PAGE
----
Ontario Joins Other Provinces in Delaying Return to School

Ontario Joins Other Provinces in Delaying Return to School
An empty classroom is pictured at Eric Hamber Secondary school in Vancouver, B.C., on March 23, 2020. (Jonathan Hayward/The Canadian Press)
Andrew Chen

Ontario is joining the majority of Canada’s provinces to delay the return to school due to rising COVID-19 cases.

Students in Ontario will return to classroom learning on Jan. 5, 2022, which will give schools extra time to put in place additional health and safety measures, including implementing additional masking options for students and educators and further improving air ventilation in schools, Chief Medical Officer Dr. Kieran Moore said in a press conference on Thursday.
“I and colleagues from across Ontario have always maintained that schools should be the last to close and the first to open. It is critical to the positive mental health and academic success of our children,” Moore said.

When asked why Ontario’s postponement period is two days while the other provinces that also decided to delay the return to school are opting for one week, Moore said the province has preemptively distributed 11 million rapid tests for schools to ensure students who test positive do not return to school immediately.

On Thursday, Ontario reported a record-high for single-day new cases of 13,807, breaking the last highest record of 10,436 cases reported on Wednesday.

British Columbia announced Wednesday that the full return to in-person learning for students in kindergarten to Grade 12 will be delayed in order to give both public health and schools time to implement the enhanced COVID-19 measures.

Officials said in a news release that students in kindergarten to Grade 12 will return to school on Jan. 10, while staff will return on Jan. 3 and 4. Schools will remain open to a limited number of students with particular needs.

“This extra time will allow the Ministry of Education and public health to better understand the impact of the Omicron variant on the education system, and school communities to prepare for students returning to class with enhanced safety measures,” B.C. Education Minister Jennifer Whiteside said.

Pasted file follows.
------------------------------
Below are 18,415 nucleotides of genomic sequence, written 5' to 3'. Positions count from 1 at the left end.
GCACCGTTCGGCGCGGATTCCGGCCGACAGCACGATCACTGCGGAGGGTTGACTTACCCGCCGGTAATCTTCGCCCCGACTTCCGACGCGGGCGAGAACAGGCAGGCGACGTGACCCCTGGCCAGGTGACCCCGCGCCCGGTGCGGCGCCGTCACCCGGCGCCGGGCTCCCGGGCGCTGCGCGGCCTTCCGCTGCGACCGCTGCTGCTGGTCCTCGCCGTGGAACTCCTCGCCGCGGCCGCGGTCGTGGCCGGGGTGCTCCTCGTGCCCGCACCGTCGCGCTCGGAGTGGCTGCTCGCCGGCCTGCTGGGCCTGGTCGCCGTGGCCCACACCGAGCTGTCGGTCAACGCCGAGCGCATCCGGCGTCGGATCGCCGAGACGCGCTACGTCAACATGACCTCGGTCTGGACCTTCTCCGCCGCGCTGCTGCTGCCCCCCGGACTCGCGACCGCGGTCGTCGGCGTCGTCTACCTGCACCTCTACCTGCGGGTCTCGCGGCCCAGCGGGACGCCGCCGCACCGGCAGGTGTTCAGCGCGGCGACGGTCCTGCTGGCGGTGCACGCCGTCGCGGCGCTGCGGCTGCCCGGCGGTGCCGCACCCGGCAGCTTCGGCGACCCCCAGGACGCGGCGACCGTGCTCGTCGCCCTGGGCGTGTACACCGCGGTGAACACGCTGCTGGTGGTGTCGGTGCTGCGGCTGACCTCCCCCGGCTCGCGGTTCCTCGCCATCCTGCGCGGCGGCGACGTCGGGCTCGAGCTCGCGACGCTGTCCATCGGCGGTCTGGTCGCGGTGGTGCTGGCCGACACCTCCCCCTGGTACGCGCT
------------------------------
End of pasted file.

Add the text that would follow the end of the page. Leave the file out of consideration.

Additional safety measures are expected to be in place once students return to school, including a pause on extracurricular sports tournaments, policies to avoid crowding during class transition times, and rearrangement of the classroom environment to maximize space between people. School gatherings like staff-only meetings are encouraged to be held virtually.

Newfoundland and Labrador also announced a change of plan on Wednesday, bringing students back to remote learning starting Jan. 4. N.L. Premier Andrew Furey said the government will reevaluate the decision of switching to online learning on a weekly basis and will return students to in-person classroom learning as soon as possible.

Nova Scotia extended the holiday break to give families additional time to monitor for COVID-19 symptoms before students return to in-person schooling on Jan. 10, the province’s Education Minister Becky Druhan announced Tuesday. Teachers and school staff will return on Jan. 4.

ManitobaPrince Edward Island, and Quebec were the first provinces to announce delays in returning to in-person schooling to give public health officials additional time to assess the risks of Omicron. Students in all three provinces are schedulaed to return to classroom learning on Jan. 10.

In P.E.I., schools will start contacting students on Jan. 4 to ensure they have access to the necessary tools for remote learning, which will begin on Jan. 5. Employers are also encouraged to allow more flexibility for parents arranging for childcare.

Meanwhile, the Ontario government is mulling whether to reopen schools, and will announce the final decision in the coming days.

“We just want to see how things go,” Ontario Premier Doug Ford said Tuesday, adding that the decision will be announced following discussions with the chief medical officer.

On Wednesday, opposition parties urged the government to deliver a clear back-to-school plan, as parents are growing increasingly anxious with the days counting down.

“It’s just ridiculous that with only days to go, no one knows what’s happening Monday,” New Democrat Leader Andrea Horwath said in an emailed statement.

Horwath said the NDP holds the position that schools should not be closed if big box stores and sports stadiums remain open to massive crowds.

The Canadian Press contributed to this article.